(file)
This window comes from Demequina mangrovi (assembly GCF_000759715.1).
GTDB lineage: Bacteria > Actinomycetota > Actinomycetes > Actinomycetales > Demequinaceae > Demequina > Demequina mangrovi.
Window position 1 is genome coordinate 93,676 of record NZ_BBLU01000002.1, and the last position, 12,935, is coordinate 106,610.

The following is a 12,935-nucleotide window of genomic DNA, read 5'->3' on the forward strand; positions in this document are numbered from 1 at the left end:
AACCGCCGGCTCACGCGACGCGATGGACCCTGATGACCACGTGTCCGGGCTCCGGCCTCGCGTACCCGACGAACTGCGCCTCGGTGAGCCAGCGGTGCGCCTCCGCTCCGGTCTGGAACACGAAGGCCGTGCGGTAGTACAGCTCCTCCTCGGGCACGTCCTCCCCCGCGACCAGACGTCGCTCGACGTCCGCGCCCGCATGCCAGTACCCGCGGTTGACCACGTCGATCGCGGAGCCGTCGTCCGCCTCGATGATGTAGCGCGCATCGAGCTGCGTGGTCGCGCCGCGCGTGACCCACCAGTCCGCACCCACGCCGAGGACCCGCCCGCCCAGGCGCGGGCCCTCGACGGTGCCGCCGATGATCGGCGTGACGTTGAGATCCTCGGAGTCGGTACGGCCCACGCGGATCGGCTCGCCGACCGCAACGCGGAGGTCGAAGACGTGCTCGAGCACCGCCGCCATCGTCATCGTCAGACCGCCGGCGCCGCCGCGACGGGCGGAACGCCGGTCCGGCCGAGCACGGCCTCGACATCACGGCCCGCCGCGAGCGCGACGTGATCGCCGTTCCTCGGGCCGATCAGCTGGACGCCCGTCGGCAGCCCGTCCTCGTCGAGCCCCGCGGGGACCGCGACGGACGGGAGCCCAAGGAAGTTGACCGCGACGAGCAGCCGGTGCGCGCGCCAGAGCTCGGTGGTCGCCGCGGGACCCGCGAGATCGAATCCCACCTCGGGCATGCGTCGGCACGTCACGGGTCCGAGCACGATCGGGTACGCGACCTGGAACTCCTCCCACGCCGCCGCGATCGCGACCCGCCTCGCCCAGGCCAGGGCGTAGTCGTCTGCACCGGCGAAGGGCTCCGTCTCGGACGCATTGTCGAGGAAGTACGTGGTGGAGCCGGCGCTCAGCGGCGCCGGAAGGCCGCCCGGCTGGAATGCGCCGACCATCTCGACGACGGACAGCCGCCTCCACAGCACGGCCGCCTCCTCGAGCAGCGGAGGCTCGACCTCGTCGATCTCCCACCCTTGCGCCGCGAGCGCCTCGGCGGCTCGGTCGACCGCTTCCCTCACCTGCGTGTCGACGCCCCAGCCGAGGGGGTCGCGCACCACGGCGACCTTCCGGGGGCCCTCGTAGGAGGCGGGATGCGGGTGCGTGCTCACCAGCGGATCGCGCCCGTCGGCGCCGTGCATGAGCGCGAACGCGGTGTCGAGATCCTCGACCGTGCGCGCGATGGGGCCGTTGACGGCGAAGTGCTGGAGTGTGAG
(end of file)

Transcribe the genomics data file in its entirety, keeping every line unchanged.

This window comes from Demequina mangrovi (assembly GCF_000759715.1).
GTDB lineage: Bacteria > Actinomycetota > Actinomycetes > Actinomycetales > Demequinaceae > Demequina > Demequina mangrovi.
Window position 1 is genome coordinate 93,676 of record NZ_BBLU01000002.1, and the last position, 12,935, is coordinate 106,610.

The following is a 12,935-nucleotide window of genomic DNA, read 5'->3' on the forward strand; positions in this document are numbered from 1 at the left end:
AACCGCCGGCTCACGCGACGCGATGGACCCTGATGACCACGTGTCCGGGCTCCGGCCTCGCGTACCCGACGAACTGCGCCTCGGTGAGCCAGCGGTGCGCCTCCGCTCCGGTCTGGAACACGAAGGCCGTGCGGTAGTACAGCTCCTCCTCGGGCACGTCCTCCCCCGCGACCAGACGTCGCTCGACGTCCGCGCCCGCATGCCAGTACCCGCGGTTGACCACGTCGATCGCGGAGCCGTCGTCCGCCTCGATGATGTAGCGCGCATCGAGCTGCGTGGTCGCGCCGCGCGTGACCCACCAGTCCGCACCCACGCCGAGGACCCGCCCGCCCAGGCGCGGGCCCTCGACGGTGCCGCCGATGATCGGCGTGACGTTGAGATCCTCGGAGTCGGTACGGCCCACGCGGATCGGCTCGCCGACCGCAACGCGGAGGTCGAAGACGTGCTCGAGCACCGCCGCCATCGTCATCGTCAGACCGCCGGCGCCGCCGCGACGGGCGGAACGCCGGTCCGGCCGAGCACGGCCTCGACATCACGGCCCGCCGCGAGCGCGACGTGATCGCCGTTCCTCGGGCCGATCAGCTGGACGCCCGTCGGCAGCCCGTCCTCGTCGAGCCCCGCGGGGACCGCGACGGACGGGAGCCCAAGGAAGTTGACCGCGACGAGCAGCCGGTGCGCGCGCCAGAGCTCGGTGGTCGCCGCGGGACCCGCGAGATCGAATCCCACCTCGGGCATGCGTCGGCACGTCACGGGTCCGAGCACGATCGGGTACGCGACCTGGAACTCCTCCCACGCCGCCGCGATCGCGACCCGCCTCGCCCAGGCCAGGGCGTAGTCGTCTGCACCGGCGAAGGGCTCCGTCTCGGACGCATTGTCGAGGAAGTACGTGGTGGAGCCGGCGCTCAGCGGCGCCGGAAGGCCGCCCGGCTGGAATGCGCCGACCATCTCGACGACGGACAGCCGCCTCCACAGCACGGCCGCCTCCTCGAGCAGCGGAGGCTCGACCTCGTCGATCTCCCACCCTTGCGCCGCGAGCGCCTCGGCGGCTCGGTCGACCGCTTCCCTCACCTGCGTGTCGACGCCCCAGCCGAGGGGGTCGCGCACCACGGCGACCTTCCGGGGGCCCTCGTAGGAGGCGGGATGCGGGTGCGTGCTCACCAGCGGATCGCGCCCGTCGGCGCCGTGCATGAGCGCGAACGCGGTGTCGAGATCCTCGACCGTGCGCGCGATGGGGCCGTTGACGGCGAAGTGCTGGAGTGTGAG